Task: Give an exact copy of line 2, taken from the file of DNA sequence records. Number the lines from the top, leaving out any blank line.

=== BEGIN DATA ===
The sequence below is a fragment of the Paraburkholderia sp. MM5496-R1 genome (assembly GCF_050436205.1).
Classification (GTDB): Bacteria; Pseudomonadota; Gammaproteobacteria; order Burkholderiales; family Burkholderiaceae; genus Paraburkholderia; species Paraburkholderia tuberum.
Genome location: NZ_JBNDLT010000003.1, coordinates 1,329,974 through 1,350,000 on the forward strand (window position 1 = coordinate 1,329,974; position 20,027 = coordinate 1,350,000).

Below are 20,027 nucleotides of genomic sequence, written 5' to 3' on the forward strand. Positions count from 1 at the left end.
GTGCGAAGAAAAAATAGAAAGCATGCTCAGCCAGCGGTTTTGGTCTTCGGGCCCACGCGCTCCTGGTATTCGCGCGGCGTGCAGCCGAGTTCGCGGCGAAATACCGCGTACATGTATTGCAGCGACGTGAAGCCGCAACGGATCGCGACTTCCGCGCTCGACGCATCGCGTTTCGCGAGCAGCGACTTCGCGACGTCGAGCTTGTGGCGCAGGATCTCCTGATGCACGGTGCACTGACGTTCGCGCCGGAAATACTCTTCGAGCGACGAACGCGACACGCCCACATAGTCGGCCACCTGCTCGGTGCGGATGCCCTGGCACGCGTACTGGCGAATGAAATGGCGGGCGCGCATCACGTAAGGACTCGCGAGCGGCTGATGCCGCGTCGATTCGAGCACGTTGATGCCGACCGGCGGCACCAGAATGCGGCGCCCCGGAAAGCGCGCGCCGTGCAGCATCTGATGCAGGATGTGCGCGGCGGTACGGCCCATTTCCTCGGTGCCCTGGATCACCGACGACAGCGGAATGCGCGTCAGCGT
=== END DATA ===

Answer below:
Classification (GTDB): Bacteria; Pseudomonadota; Gammaproteobacteria; order Burkholderiales; family Burkholderiaceae; genus Paraburkholderia; species Paraburkholderia tuberum.